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Fox, Nascar Rev Up Multiyear Rights Deal

Extension secures Sprint Cup races through 2022

Photo by Jonathan Ferrey/Getty Images for NASCAR

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Fox Sports and Nascar have inked an eight-year extension of their media rights deal, a move that will keep the first half of the Sprint Cup Series on the Fox broadcast network through 2022.

Under terms of the new deal, Fox will continue to air the first half of the Nascar season, a slate of 13 races that kicks off each February with the Daytona 500. The pact also provides a significant upshift in Fox’s digital package, allowing the broadcaster the right to stream its live races to authenticated devices.

While financial details were not disclosed, sources said Fox agreed to pay in the neighborhood of $2.5 billion over the eight-year duration. The network’s annual payout will jump to around $300 million per season, up 36 percent from the $220 million it pays under the terms of its current deal.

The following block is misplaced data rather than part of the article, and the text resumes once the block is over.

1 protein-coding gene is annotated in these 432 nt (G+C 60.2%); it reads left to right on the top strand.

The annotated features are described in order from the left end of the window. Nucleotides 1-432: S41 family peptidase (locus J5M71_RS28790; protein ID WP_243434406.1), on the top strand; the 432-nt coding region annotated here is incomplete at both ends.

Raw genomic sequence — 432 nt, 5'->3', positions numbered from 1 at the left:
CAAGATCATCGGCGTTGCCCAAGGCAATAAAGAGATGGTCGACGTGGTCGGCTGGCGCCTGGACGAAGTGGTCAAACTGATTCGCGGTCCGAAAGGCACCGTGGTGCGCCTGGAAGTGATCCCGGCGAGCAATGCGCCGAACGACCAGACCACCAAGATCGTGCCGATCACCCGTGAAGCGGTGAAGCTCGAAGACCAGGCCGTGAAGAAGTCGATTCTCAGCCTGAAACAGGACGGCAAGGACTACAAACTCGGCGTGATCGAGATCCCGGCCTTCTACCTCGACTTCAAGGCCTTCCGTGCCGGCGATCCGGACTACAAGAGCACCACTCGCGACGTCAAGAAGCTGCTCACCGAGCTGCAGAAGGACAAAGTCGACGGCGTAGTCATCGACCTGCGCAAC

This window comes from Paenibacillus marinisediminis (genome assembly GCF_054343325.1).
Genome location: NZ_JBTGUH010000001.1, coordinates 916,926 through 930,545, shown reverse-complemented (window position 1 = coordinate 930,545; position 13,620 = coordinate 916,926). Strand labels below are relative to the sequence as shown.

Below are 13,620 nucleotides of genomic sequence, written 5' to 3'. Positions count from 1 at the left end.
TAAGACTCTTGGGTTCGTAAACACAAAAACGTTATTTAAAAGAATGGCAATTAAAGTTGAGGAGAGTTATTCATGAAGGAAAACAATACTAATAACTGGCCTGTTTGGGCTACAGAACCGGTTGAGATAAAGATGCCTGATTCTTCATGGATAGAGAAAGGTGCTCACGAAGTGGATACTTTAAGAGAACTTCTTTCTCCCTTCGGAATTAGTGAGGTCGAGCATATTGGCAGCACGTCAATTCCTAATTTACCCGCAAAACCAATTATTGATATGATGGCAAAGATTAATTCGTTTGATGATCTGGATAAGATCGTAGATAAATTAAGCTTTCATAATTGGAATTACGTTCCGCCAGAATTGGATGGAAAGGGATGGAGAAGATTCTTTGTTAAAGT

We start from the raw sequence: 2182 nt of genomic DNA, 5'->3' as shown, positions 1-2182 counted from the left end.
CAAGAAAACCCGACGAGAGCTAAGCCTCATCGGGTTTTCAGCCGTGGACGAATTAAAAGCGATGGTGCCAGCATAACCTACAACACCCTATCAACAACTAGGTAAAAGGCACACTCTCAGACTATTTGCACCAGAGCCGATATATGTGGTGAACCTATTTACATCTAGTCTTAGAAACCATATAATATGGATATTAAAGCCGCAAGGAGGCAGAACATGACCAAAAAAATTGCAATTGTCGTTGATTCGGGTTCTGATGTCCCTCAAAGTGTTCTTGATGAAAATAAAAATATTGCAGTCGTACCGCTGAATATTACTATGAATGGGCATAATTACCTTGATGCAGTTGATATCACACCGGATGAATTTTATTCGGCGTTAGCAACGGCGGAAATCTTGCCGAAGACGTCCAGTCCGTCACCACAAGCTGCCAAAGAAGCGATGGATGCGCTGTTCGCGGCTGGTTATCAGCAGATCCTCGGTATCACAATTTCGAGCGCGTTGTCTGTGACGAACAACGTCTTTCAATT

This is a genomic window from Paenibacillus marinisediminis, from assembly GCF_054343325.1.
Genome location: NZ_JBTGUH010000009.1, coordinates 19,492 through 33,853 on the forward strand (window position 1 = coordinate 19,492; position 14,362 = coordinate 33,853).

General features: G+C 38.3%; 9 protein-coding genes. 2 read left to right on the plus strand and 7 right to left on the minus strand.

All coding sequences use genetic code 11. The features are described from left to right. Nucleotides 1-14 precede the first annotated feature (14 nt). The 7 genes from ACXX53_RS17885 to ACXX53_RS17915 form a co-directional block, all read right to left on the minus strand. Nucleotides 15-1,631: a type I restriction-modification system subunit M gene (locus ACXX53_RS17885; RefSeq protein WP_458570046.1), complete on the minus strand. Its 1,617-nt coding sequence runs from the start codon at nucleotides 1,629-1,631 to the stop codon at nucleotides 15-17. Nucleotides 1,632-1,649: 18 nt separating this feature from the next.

“Nascar has been in very good hands and has enjoyed tremendous success the last 12 years in large part because of our fantastic partnership with Fox,” said Nascar chairman and CEO Brian France. “We are thrilled to be able to extend our relationship in such a significant way.”

Fox had two years left on its Nascar contract, as do fellow rightsholders Turner Sports and ESPN. While the Fox deal will provide Nascar with the necessary leverage to secure rate increases from Turner and ESPN, negotiations with the incumbents aren’t expected to proceed until next year.

ESPN’s 2007-14 contract is valued at $270 million per year, while Turner pays $85 million for its slate of six Sprint Cup races.

With the NFL and MLB rights sewn up through the beginning of the next decade and the NBA locked in through 2016, Nascar represents one of the last high-impact rights packages to go to market. As such, NBCUniversal is expected to kick the tires after ESPN and Turner pass through their respective negotiating windows.

Fox’s 2012 Sprint Cup slate delivered 7.9 million viewers, down 8 percent from the year-ago average. Ratings in the males 18-to-34 demo fell 20 percent, according to Nielsen.

Co-presidents Randy Freer and Eric Shanks steered the negotiations for Fox Sports. “Nascar has been a staple at Fox for more than a decade and we consider it one of the signature sports we cover,” Freer and Shanks said, by way of announcing the deal. “With our commitment renewed, we look forward to presenting Nascar thoroughly, professionally and creatively for many years to come.”

News of the Fox-Nascar pact comes on the heels of NBC Sports’ four-year deal with Formula One. NBCU wrested the rights to the popular international motorsports series from Fox Sports’ Speed channel.